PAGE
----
Press "Enter" to skip to content

Book review: “Letters to the Church”

Francis Chan takes on the persona of a New Testament writer in his new book “Letters to the Church.” Through a series of letters, Chan argues that there are several contradictions from the modern church to the Biblical church, including a loss of sacredness, doubt in God-given abilities and a movement away from God’s vision for the church.

Chan derives his perspective from years of serving in church leadership; he and his wife founded Cornerstone Community Church in Simi Valley, California. They subsequently resigned from leadership to pursue missionary work in 2010. Chan continued to publish best-selling books, his most famous being “Crazy Love.” Throughout this new book, Chan explores Scripture, varying from explicit church doctrine to Old Testament teachings, strengthening his stance.

He structures his book in a series of letters addressed to the modern church. In the second chapter, a letter called “Sacred,” Chan argues that the church no longer upholds sacredness in the same way as the early church. While the modern church often struggles to please its congregations, they fail to teach much needed mercy and grace.

Churchgoers as a whole do not respect the sacredness of the church, Chan argues, writing, “We point out the flaws in our pastor’s sermon with the same conviction we critique a movie star’s acting or our favorite team’s recent loss.”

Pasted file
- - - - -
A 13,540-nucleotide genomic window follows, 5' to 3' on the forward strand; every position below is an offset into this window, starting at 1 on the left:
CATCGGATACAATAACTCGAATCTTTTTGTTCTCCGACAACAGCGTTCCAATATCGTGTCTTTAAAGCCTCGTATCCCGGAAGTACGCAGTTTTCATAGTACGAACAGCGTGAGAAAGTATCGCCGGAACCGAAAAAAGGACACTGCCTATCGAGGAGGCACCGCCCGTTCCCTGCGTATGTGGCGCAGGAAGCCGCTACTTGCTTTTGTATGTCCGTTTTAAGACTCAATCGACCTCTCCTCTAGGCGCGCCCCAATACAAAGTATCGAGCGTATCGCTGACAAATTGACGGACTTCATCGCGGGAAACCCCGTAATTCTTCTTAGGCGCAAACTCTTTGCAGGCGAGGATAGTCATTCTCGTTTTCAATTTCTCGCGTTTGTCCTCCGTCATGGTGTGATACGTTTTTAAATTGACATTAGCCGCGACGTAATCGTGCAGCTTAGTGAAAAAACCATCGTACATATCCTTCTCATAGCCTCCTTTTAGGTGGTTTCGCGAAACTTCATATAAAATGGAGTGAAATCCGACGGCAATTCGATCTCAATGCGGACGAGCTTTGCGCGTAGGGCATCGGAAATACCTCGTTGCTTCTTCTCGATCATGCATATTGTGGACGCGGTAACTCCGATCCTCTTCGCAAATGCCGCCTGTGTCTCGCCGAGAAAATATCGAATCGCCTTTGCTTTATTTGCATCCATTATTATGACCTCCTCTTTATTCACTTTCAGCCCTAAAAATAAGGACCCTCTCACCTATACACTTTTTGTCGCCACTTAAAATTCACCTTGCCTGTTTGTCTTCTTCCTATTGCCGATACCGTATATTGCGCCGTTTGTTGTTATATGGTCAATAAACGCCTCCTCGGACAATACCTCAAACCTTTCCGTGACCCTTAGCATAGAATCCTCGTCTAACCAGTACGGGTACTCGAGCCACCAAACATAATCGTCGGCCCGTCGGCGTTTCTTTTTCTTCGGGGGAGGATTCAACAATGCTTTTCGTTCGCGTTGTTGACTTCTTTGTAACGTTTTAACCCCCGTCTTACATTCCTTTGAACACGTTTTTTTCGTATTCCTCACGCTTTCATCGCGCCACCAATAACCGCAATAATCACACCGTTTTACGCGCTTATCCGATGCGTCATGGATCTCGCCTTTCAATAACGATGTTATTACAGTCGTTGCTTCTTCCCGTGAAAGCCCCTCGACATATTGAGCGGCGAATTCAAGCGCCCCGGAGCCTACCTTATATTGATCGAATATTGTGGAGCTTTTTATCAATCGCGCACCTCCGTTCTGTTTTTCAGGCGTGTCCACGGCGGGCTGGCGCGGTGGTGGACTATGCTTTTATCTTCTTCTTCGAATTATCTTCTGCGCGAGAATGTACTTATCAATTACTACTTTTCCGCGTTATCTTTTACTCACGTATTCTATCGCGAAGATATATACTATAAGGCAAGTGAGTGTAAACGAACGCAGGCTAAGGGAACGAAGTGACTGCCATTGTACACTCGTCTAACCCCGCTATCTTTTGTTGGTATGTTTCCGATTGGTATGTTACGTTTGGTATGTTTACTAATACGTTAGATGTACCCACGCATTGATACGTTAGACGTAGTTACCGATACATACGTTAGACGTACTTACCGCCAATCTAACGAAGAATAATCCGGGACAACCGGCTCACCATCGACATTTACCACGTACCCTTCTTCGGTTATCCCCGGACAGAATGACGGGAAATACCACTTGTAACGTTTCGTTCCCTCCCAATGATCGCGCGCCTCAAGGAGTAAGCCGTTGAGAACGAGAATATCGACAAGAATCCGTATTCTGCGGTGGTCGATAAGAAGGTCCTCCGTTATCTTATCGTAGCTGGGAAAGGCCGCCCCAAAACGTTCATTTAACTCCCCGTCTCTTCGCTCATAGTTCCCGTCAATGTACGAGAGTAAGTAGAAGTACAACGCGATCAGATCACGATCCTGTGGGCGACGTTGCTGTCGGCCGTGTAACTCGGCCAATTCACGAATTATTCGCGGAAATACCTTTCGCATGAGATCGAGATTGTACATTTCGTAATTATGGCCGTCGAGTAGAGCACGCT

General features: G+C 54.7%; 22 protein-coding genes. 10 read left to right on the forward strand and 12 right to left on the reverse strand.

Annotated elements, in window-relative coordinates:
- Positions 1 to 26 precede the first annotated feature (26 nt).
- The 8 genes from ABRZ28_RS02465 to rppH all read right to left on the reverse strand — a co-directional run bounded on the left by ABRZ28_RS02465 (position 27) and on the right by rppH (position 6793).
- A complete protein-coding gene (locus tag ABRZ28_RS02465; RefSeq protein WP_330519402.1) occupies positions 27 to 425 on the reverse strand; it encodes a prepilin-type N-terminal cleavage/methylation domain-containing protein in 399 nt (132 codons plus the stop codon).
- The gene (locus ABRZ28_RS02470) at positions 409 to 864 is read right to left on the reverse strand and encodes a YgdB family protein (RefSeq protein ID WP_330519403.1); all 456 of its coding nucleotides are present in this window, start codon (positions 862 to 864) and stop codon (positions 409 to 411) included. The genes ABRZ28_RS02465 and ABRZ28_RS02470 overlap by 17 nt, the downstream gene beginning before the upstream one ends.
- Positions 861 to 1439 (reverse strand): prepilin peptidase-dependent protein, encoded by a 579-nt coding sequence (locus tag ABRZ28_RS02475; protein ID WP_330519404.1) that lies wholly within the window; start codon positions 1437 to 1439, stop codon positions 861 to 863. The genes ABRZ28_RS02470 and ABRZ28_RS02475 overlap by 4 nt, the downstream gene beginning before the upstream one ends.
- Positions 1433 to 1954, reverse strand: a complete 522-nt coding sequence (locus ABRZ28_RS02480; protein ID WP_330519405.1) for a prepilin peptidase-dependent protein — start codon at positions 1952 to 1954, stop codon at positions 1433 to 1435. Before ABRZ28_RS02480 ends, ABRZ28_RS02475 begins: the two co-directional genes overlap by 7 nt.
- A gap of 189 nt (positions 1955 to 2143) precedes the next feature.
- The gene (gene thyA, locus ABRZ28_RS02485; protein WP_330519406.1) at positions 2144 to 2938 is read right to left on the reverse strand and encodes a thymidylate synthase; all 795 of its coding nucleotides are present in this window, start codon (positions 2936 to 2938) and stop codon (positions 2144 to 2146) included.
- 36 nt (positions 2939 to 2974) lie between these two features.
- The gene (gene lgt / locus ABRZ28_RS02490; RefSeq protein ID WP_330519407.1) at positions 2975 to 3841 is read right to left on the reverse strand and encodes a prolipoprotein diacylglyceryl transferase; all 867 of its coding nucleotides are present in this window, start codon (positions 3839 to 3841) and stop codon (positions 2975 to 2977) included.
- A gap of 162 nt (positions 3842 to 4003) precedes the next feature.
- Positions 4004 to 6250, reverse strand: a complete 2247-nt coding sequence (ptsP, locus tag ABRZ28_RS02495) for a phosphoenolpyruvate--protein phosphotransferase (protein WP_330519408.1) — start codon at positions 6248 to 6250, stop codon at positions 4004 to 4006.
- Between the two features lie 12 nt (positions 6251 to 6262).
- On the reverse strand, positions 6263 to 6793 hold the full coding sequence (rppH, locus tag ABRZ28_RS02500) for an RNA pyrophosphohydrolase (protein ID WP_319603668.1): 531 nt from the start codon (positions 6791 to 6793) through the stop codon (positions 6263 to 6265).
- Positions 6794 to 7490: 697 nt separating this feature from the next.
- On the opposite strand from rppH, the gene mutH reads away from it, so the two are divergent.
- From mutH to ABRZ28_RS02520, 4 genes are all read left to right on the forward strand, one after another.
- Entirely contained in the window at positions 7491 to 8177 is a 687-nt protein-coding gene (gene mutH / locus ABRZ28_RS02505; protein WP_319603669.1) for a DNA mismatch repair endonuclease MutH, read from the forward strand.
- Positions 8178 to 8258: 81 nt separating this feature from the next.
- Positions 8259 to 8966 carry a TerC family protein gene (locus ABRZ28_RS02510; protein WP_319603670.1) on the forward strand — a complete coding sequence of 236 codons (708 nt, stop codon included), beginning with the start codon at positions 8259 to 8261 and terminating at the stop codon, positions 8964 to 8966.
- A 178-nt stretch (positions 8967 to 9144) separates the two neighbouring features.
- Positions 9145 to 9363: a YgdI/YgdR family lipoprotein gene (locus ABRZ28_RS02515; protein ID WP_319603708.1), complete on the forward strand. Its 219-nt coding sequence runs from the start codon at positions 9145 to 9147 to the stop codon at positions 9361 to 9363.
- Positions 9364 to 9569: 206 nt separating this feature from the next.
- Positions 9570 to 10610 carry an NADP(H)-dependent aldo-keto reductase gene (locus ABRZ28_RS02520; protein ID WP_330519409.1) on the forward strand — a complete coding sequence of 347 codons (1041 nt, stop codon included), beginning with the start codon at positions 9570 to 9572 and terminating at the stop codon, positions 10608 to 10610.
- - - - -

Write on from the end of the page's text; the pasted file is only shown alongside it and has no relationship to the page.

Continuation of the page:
Chapter seven, the “Crucified” letter, confronts the issue that many people claim they are Christians yet do not answer the call. Many people act Christ-like when it is convenient rather than daily uplifting the Kingdom of God. Chan argues that we are to remain in Christ through every stage of life. Because suffering is acknowledged throughout the entire Bible as part of the Christian life, Chan challenges the modern notion that suffering has no place in a life of faith.

While Chan offers good points, the overall flow of the book feels unbalanced. Some of the letters do not offer concrete solutions for the problems stated. His bias toward church administration arises throughout the letters, casting much of the blame onto the congregation. The book could be shortened into more concise sections.

Perhaps, the content would be more effective when addressed to specific church leaders rather than in a best-selling book. “Letters to the Church” holds wisdom in regards to today’s church and how to properly steer it.